Stop whatever it is you’re pretending to do and read this great new article on Susquehanna International.
SUSQUEHANNA INTERNATIONAL MIGHT very well be the biggest privately held options trading company in the world. Over two decades, Jeff Yass and five other founders and many people who work for them — they now employ 1,500, with offices all over the globe — have become very, very rich. Despite the size, secrecy pervades Susquehanna. Stealth is a word that former employees use often in describing the company m.o. A former trader defines it: If you have to choose between fame and fortune, choose fortune.
Let the legend grow.
Inside Susquehanna, a betting culture prevails. Not just in trading. It’s the philosophy that percolated in a dorm room in Binghamton, that anything that came their way would succumb to rational analysis. In the aggressive mentality of a trading firm, that means you don’t say anything you’re not willing to bet on.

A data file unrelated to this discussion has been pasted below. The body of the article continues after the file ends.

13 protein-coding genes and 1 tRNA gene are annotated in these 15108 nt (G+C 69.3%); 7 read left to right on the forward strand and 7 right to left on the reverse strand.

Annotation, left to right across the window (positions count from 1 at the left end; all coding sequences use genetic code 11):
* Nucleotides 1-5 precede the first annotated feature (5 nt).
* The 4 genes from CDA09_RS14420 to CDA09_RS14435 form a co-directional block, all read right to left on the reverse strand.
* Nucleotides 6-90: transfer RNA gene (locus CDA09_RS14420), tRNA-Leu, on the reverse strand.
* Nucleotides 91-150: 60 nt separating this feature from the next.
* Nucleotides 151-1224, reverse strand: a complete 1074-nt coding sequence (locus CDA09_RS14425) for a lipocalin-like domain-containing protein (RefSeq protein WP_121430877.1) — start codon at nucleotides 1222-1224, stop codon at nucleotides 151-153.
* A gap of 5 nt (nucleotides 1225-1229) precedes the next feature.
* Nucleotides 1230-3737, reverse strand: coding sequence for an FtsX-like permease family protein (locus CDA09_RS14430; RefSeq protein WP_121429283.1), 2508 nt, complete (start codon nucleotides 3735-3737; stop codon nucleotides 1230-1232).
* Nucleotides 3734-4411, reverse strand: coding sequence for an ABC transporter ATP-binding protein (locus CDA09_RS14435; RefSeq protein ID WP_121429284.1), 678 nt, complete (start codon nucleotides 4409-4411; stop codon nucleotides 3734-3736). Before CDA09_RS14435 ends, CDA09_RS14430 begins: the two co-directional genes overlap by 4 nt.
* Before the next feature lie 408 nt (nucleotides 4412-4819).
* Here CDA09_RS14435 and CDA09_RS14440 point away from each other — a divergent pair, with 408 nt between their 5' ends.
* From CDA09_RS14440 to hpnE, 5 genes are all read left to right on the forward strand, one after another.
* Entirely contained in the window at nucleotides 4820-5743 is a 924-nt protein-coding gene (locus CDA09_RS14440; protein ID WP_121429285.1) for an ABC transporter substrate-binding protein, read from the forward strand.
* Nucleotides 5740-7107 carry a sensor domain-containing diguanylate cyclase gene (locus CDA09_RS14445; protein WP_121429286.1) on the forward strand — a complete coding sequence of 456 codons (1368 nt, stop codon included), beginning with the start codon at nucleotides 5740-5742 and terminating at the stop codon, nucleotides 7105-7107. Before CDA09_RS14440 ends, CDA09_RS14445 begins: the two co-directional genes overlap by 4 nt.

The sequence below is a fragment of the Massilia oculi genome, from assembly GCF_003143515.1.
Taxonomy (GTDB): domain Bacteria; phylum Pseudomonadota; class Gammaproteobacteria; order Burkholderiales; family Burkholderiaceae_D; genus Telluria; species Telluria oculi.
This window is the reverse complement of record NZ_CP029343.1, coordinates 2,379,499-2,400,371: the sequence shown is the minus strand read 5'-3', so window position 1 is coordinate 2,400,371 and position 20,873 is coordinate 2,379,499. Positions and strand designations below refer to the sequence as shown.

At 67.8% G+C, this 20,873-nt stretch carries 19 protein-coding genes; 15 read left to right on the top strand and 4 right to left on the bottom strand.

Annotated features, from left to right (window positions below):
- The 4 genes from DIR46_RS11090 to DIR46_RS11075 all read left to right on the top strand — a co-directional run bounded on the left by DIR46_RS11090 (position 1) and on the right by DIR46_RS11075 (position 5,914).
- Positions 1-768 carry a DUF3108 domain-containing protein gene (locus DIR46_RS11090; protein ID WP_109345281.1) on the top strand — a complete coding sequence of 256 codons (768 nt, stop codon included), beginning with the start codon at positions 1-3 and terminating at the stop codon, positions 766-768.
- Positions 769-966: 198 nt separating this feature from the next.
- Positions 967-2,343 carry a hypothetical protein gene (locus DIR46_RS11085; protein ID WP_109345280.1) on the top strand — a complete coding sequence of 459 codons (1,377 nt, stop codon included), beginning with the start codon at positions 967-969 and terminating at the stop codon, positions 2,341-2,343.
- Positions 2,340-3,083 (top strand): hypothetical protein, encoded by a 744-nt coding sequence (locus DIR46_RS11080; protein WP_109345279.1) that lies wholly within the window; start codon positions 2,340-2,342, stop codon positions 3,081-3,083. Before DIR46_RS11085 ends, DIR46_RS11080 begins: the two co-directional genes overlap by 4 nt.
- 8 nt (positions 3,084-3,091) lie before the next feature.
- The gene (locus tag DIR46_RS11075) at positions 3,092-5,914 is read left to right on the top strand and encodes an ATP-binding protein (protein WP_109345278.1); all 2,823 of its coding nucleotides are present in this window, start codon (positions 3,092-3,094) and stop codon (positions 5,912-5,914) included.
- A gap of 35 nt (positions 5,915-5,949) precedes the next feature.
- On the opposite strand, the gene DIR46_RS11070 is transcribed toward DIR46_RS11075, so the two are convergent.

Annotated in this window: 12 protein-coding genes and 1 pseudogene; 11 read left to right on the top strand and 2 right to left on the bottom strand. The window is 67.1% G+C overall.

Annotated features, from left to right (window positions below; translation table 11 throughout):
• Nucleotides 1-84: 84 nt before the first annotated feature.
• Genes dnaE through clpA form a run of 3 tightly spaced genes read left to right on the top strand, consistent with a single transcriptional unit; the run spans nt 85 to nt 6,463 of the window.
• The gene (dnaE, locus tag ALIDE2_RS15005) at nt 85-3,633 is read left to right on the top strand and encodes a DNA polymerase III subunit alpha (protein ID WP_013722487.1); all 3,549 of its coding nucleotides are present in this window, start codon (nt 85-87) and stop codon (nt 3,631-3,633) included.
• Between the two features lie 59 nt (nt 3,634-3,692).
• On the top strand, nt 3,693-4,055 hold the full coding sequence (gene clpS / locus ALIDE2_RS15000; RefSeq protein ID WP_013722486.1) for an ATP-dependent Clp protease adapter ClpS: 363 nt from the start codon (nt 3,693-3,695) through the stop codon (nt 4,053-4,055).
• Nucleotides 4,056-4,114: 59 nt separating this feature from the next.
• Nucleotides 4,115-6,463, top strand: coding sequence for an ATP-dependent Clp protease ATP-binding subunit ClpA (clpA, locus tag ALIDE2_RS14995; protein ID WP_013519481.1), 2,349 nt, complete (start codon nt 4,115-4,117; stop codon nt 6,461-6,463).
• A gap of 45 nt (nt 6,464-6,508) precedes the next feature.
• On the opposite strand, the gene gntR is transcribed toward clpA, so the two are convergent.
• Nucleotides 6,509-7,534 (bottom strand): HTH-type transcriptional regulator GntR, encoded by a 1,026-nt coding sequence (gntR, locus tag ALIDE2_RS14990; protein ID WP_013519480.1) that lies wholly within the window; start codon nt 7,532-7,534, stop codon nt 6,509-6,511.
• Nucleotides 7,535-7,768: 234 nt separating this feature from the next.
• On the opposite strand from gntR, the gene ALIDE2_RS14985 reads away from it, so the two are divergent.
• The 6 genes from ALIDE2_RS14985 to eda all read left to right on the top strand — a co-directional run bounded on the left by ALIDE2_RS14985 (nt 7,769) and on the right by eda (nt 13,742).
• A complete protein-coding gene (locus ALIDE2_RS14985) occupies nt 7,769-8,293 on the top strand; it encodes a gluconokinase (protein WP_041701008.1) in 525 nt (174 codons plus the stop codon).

A few years ago, a young Susquehanna trader named Alex Mendoza bet around $500, he says — a hundred with one guy, $50 with another, a lot of side bets, just like the trading floor itself — that he could do 300 push-ups in 45 minutes. He didn’t make it. He paid off his bets, and then was quietly told by management not to make that sort of wager again.
Not because of the amount — $500 is lunch money to a trader. Mendoza was reprimanded because he’d gotten ahead of himself. He had made a dumb bet, because he really didn’t know if he could do 300 push-ups in 45 minutes. If you don’t know the answer, betting is a gamble, utterly antithetical to the [founder Jeff] Yass method.